For investors, it may feel like déjà vu all over again as inflation and the Fed dominate market headlines on a day-to-day basis. After all, the numerous market swings last year were driven by ever-changing expectations around the Fed - both when investors believed the Fed was doing too little, and when they thought the Fed was tightening too much. With markets once again concerned about the direction of the Fed, what do long-term investors need to know about how the story is evolving?
Only three weeks ago at the Fed's latest press conference, FOMC Chairman Jay Powell stated that "the disinflationary process has begun." This is undeniably true across many parts of the economy as inflation has eased. However, recent data raise new questions around how quickly inflation is improving and whether the Fed will need to act more forcefully in the coming months. Not surprisingly, this has spooked markets.
Goods inflation has improved but services are still a problem
The challenge facing markets and the Fed is simple: textbook economic theory says that inflation is the result of an overheating economy. Thus, in order to beat inflation, the Fed may need to slow the economy to a crawl or even cause a recession as it did in the early 1980s. While it's unclear whether a recession will occur in 2023, most forecasts suggest that the economy will be flat this year, at best. This is the case despite a historically strong job market with unemployment of only 3.4%. Thus, the conundrum is whether the Fed will need to break the job market to beat inflation.
There are many ways economists slice and dice inflation data to best understand the underlying trends. One common way is to compare overall inflation, also known as "headline" inflation, to inflation without food and energy prices, also known as "core" inflation. This is not because food and energy are unimportant to consumers but because these prices tend to bounce around as commodity prices fluctuate, making it difficult to understand the trajectory of inflation. Recent data show that headline inflation has been decelerating - hence, Powell's disinflationary comment - but core inflation remains stubbornly high.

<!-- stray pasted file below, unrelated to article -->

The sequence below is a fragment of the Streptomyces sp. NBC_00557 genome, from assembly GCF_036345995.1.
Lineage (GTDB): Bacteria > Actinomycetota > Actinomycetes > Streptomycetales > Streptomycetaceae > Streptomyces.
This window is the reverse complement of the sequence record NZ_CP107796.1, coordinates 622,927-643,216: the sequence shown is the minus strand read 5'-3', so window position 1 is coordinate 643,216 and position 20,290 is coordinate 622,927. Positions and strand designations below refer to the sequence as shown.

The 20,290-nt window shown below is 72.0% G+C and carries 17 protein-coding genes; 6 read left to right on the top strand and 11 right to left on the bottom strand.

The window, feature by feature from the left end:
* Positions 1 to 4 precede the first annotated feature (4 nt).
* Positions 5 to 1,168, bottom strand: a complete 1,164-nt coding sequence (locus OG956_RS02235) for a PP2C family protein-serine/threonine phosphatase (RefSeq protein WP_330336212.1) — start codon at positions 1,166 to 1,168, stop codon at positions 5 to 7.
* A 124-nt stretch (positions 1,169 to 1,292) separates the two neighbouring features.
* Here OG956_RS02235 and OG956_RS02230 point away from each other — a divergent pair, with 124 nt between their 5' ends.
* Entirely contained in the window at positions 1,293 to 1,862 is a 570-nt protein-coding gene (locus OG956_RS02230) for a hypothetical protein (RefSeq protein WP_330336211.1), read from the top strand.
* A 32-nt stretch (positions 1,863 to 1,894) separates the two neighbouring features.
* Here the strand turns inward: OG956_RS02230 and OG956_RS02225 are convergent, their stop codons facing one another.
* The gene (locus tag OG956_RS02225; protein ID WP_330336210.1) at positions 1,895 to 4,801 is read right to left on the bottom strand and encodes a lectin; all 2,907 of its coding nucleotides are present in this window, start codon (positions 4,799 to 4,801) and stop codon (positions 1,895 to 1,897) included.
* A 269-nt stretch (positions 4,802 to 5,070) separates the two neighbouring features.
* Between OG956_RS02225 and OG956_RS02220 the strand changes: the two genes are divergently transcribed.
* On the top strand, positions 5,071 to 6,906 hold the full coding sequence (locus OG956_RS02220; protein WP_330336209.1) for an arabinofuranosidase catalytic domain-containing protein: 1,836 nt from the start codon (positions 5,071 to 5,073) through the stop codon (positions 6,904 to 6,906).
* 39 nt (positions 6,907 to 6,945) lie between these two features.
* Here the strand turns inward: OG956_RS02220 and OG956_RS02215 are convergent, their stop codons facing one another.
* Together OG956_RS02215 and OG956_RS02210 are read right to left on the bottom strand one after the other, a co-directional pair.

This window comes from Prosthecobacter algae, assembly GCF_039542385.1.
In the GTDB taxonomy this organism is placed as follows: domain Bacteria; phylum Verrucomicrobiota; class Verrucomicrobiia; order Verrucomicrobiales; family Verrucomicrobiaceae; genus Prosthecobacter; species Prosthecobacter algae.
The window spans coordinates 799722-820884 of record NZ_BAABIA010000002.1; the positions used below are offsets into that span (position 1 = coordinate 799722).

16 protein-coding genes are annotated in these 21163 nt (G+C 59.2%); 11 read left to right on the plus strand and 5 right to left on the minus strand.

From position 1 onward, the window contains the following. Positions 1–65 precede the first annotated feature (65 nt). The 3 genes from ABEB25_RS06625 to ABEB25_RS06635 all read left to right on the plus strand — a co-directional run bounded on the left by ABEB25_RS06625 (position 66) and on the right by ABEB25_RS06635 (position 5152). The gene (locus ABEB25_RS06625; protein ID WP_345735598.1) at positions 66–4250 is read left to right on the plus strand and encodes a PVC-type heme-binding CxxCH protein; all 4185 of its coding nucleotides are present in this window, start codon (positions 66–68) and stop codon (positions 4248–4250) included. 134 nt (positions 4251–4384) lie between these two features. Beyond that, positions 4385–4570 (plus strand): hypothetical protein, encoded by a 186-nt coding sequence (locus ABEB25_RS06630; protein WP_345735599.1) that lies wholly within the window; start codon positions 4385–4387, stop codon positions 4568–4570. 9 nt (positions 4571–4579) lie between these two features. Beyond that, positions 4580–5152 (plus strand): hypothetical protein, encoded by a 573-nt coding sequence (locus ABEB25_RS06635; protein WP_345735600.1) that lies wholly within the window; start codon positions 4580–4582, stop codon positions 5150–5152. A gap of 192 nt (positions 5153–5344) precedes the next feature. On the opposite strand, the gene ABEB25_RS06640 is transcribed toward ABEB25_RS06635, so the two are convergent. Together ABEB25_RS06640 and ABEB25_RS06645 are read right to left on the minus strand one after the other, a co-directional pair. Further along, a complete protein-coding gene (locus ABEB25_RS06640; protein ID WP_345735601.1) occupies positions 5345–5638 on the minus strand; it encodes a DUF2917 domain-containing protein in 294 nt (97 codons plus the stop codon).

However, another useful way to break down prices is to consider goods versus services within core inflation. Goods are physical, tangible items that consumers buy including new and used vehicles, apparel, home appliances, and more. Services are everything else - rent, transportation services, medical care, etc. Goods and services are both important to consumers but can be driven by different factors.
Many categories of consumer goods and services have improved
In many ways, this breakdown more closely aligns with what consumers have experienced over the past few years. Early in the pandemic, goods prices skyrocketed due to shortages of everything from toilet paper to computer chips. Today, these prices have improved with core goods inflation running at only 1.4% year-over-year. Used vehicles, for instance, have experienced a price decline of 11.6% over the past year, as shown in the accompanying chart.
The prices of core services, on the other hand, climbed 7.2% in January compared to the prior year. It's for this reason that economists worry about the red hot labor market, including wages that are increasing 4.3% year-over-year for all workers and 5.1% for hourly workers. Higher wages that translate into more spending on services could create inflationary pressures. Retail sales, for instance, surged in January after slowing late last year.
The Fed is now expected to raise rates higher this year
This takes us back to the conundrum mentioned above. While headline inflation is easing, core inflation is still far beyond the Fed's target due to the prices of services. Standard economic theory suggests that this is driven largely by a strong labor market. Thus, markets are concerned that the Fed may have to do more. At the moment, market-based expectations are for the fed funds rate to rise to 5.25% or higher by mid-year.
For long-term investors, it's important to maintain perspective in this market environment. After all, the stock market has fluctuated wildly over the past year based on Fed expectations, with swings in both directions as investors and economists evaluate the constant flow of data. Inflation has been difficult to predict accurately and both sides of the argument have been wrong at one time or another. Throughout all this, the S&P 500 has risen 14% since last October and the bond market has done better this year as interest rates have been somewhat more stable.